Have you ever wondered how you and your partner can have the most success in couple’s therapy? Oftentimes, couples come into therapy not knowing what to expect or what they can do to help the process be successful. Well, you’re in luck! Here are 5 tips to help you and your partner to have the most success in couple’s therapy.
Therapy is the most successful when there are clear goals to work towards. So, what do you and your partner want out of therapy? To set goals, it can be helpful to think about the day that you could terminate your therapist (on a good note!). At what point could you and your partner tell your therapist that you have accomplished your goals for couple’s therapy? What changes would you see that would show you that? Communicate with your partner about what goals you have for therapy and set them together! Remember, that when setting goals for couple’s therapy, the goals that are being worked towards are being worked towards in a joint effort. This means that both you AND your partner will have changes that you’re working towards.
2.Understand The Process
Therapy is not a “one and done” ordeal. Conflicts can take days, months, and years to build up. Therefore, after one session, don’t expect the conflicts to be resolved. Understand the process of therapy by knowing that it will take time, effort, and commitment. If you have questions along the way, or feel that you are not moving as quickly as you and your partner would desire, ask your therapist about it. It can be helpful for you and your therapist to be on the same page as to what your progress looks like in therapy and to know if you’re on the “right” track.
In couple’s therapy, it is extremely common for couples to come in and point the finger at their partner. Simply stated, it can be easy to play the blame game in couple’s therapy. From the first therapy session until the last, be intentional in reflecting on YOUR part in the cycle of conflict with your partner. Ultimately, it takes two to engage in conflict, and so, think about what your part is in this. How do you respond to your partner during times of conflict? What do you do that contributes to the conflict continuing? How have you shown-up in you and your partner’s relationship? To have success in couple’s therapy, both partners need to take ownership for their part. Don’t point the finger at your partner, but rather, think about what you can do to improve.
Your therapist wants to hear what you have to say! Both you and your partner are going to have unique and valid perspectives as to what has led you to therapy. Therefore, it’s important for your therapist to hear from you. Oftentimes, it may feel scary or uneasy to participate in therapy, and that’s understandable. However, in order for the changes you desire to happen, your perspective, thoughts, feelings, and reflections must be told.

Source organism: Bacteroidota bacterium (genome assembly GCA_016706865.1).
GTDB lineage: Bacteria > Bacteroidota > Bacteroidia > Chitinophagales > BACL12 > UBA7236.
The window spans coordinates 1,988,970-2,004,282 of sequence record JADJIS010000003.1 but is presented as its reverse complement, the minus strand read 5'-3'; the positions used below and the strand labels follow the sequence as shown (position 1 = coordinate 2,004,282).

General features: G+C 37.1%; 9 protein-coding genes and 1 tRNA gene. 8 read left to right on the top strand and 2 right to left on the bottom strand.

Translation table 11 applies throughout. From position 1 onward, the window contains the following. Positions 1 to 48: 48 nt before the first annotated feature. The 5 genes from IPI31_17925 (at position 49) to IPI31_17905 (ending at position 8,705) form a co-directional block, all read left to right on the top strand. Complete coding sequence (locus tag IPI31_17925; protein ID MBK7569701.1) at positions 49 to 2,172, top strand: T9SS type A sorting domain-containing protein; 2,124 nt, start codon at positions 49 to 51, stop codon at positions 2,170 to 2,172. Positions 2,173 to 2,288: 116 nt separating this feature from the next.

Outside of participation through sharing your thoughts and feelings, it is important for you to participate in the process of therapy outside of the therapy room. This means that it is important for you to start working towards changes once you leave therapy. If your therapist assigned homework, try it out! If your therapist didn’t assign homework, think about what resonates with you the most from your session and work to apply this new action or thought after leaving the therapy room. Participation in the therapy process will help you to get the most out of your therapy sessions, but will also help you start seeing the changes that you desire outside of the therapy room.
5. Notice The Good
By the time you and your partner have decided to come to couple’s therapy, you and your partner have likely been experiencing a great deal of stress from conflict. During this time, it can be hard to see the things that are going well in your relationship or even throughout therapy. To have the most success in couple’s therapy, be intentional in noticing the good things. If you notice your partner making efforts through this process, acknowledge them for it. If there are positive changes being made, acknowledge these as well. Moreover, remember that therapy helps create change. Therefore, think about the good things in the relationship that you hope will never change. This can help create a positive mind-set coming into therapy and also help you to remember strengths that you and your partner have in your relationship.
As a couple’s therapist, I want couples to have the most success in couple’s therapy. And I’m sure most therapists would agree with this statement! So, to experience the most success in couple’s therapy, try these tips- set goals, understand the process, don’t point the finger at your partner, participate in and outside of the therapy room, and notice the good things along the way.